5 project prioritization

Verkefnastjóri um Heklan - Atvinnuþróunarfélag Suðurnesja
29. Nov 2011

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5 project prioritization

  1. Sustainable Economic Development of the Sudurnes region, Iceland : Project Prioritisation JOSE MATEOS MORENO Ásbrú, 25 November 2011
  2. AN INTRODUCTION TO PROJECT PRIORITISATION CRITERIA AND TECHNIQUES • The Need for Prioritisation • Approach to Prioritisation • Outline Selection Procedures 2
  3. PRIORITISATION CRITERIA • Accession Criteria • Competitiveness Criteria (e.g.. Relation with priority, effectiveness) • Financial & Economic Criteria (efficiency, financial sustainability) • Technical Criteria (e.g. maturity of proposals) • Social & Political Criteria (e.g. commitment) • Commercial & Institutional Criteria (e.g. quality of implementing institution) Focus on a Limited Number of Key Criteria 3
  4. APPROACH TO PRIORITISATION • Select the prioritisation team • Identify criteria that could be used for homogeneous projects. • Select & Weight the most relevant criteria • Agree how each selected criterion will be applied • Obtain project data that will allow this to be done • Apply the criteria to each project • Calculate scores and apply weightings Make Sure the Approach is Consistent 4
  5. Example Prioritisation Criteria – OP COMP Priority Axis: Strenghtening Cooperation for R&D • Durability of project effects: The result of project implementation will contribute to resolution of definite problems (e.g., technological ones)? • Experience: Beneficiary’s experience in implementation of research projects • Project’s innovative nature:The project relates to the problem not resolved? • Project’s impact on increasing enterprises’ competitiv.: The future new product will enable the enterprise an effective competition in the market? • Market demand for a given product: local, national, international? • Number of new jobs: Project implementation will contribute to emergence of new jobs? • EU horizontal policies implementation: environmental protection, IS, etc. 5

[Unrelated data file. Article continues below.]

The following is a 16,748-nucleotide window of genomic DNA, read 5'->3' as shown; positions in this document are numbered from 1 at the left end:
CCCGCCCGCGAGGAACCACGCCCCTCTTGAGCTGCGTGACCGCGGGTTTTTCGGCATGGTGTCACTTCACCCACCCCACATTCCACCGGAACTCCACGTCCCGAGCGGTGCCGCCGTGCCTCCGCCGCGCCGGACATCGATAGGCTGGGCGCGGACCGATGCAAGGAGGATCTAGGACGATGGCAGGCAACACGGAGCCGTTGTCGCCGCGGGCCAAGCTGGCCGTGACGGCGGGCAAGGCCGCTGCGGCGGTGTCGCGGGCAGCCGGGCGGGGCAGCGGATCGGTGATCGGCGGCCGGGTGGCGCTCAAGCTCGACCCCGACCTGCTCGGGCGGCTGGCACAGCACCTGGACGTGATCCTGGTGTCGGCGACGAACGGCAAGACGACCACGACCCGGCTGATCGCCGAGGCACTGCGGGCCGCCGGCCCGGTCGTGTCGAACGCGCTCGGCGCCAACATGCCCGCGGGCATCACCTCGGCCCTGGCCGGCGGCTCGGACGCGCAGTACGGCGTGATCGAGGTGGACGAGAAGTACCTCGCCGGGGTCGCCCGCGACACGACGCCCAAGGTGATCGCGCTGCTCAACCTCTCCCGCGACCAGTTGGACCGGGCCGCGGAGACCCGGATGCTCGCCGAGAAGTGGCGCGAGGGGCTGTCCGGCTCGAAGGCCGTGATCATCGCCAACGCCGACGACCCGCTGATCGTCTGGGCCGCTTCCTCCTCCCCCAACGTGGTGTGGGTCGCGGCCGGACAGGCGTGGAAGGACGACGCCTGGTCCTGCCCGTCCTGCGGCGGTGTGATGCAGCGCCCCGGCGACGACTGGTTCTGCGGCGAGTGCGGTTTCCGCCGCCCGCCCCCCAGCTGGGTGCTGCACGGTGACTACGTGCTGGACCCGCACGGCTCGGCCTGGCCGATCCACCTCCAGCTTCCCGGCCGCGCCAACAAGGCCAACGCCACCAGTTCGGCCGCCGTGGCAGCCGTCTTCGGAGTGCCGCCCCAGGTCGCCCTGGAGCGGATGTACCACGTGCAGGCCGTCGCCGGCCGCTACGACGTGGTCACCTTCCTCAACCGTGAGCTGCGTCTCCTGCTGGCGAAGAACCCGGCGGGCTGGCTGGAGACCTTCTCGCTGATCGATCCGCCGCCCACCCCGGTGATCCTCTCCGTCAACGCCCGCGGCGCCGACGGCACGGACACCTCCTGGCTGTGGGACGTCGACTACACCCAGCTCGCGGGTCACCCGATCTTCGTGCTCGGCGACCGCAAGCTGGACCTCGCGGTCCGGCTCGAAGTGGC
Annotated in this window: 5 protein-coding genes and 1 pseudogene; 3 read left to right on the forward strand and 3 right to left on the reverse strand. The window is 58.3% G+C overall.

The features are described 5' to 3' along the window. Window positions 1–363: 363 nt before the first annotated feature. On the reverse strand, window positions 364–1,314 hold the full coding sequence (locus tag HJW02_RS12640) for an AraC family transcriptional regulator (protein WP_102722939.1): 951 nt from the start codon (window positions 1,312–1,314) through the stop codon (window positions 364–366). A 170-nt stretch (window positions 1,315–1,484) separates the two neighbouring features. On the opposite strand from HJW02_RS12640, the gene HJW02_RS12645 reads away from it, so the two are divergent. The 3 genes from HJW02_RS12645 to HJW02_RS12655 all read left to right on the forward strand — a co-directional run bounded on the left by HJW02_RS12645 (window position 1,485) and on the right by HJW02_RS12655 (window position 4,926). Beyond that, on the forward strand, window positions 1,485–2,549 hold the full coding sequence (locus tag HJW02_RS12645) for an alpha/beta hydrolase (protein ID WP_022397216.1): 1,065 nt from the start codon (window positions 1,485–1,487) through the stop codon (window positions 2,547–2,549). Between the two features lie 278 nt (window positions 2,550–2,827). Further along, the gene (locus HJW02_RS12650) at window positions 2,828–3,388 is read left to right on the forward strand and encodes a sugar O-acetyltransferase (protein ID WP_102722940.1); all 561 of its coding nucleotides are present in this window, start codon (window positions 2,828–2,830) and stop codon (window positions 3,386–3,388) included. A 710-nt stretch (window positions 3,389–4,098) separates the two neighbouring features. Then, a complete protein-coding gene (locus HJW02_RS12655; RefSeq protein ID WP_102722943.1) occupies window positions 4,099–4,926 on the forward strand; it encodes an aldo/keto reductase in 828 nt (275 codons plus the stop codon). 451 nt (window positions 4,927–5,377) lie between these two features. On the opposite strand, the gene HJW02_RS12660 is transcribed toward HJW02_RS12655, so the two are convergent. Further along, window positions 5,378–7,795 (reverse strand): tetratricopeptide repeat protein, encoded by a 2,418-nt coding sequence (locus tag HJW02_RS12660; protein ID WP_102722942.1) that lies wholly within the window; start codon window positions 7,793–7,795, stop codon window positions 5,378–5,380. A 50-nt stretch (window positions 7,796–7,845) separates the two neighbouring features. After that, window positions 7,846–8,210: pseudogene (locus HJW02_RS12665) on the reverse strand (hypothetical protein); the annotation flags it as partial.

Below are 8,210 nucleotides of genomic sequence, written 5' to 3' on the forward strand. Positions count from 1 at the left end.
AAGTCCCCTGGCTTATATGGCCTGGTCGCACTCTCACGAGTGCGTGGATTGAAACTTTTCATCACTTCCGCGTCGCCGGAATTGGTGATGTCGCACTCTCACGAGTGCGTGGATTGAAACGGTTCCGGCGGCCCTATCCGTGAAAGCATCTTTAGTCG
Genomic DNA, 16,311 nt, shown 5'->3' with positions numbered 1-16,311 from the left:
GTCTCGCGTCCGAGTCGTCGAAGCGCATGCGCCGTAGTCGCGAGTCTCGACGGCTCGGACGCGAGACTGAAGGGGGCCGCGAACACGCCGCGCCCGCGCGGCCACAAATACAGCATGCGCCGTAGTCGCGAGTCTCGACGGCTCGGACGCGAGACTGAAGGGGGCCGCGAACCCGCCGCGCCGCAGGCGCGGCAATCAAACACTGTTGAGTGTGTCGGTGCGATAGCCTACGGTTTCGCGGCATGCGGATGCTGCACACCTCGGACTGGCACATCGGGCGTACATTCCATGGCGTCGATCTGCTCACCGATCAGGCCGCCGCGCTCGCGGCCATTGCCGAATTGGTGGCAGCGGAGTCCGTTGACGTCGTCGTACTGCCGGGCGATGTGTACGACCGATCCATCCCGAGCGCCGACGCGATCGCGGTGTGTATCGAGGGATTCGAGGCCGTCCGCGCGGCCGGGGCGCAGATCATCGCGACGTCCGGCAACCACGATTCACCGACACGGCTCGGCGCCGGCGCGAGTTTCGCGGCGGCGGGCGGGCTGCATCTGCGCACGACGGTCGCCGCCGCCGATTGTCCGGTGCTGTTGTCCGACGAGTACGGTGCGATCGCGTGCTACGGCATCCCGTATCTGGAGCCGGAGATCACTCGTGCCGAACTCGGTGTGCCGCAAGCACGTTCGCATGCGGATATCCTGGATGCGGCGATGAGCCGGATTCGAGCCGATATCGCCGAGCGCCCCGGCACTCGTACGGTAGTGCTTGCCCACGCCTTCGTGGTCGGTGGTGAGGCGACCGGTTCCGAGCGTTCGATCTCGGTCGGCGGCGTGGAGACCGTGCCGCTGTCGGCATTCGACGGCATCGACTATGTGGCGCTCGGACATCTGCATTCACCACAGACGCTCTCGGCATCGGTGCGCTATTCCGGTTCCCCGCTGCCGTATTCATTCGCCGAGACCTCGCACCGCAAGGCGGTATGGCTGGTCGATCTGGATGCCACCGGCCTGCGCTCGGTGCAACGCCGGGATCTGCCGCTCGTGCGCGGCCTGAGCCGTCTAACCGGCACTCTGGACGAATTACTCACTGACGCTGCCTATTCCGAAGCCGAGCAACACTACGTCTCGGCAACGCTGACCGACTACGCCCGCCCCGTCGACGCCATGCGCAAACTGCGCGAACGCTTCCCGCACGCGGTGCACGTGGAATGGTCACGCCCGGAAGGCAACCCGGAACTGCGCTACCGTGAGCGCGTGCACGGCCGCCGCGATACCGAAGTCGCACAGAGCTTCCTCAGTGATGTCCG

6. Project Selection Procedures (1) • Project selection procedures shall be outlined during OP preparation – Responsible bodies (intermediate) – Decision making process – Potential final beneficiaries – Main priorities and selection criteria – Documentation – Publicity 6
  7. Project Selection Procedures (2) • Intermediate bodies responsible for selection of projects for assistance within individual OP measures • OP objectives and targets should be translated into project selection criteria. In the case of EU cofinanced projects, the objectives of IPA Fund should also be translated into selection criteria. 7
  8. Selection of Project Proposals Through Application Procedure • Call for proposals – public or restricted • A) Queue-based approval systems • B) Competitive: – Regular intake of proposals (2-4 times per year) – One application round 8
  9. EVALUATION PROCEDURE (2) Consists of two elements: • a) formal evaluation (is the application complete?) • b) technical and economical Appraisal: – Compatibility with the objective of the Priority Axis – Economic analysis of feasibility – financial evaluation – analysis of the business plan (cost-effectiveness) 9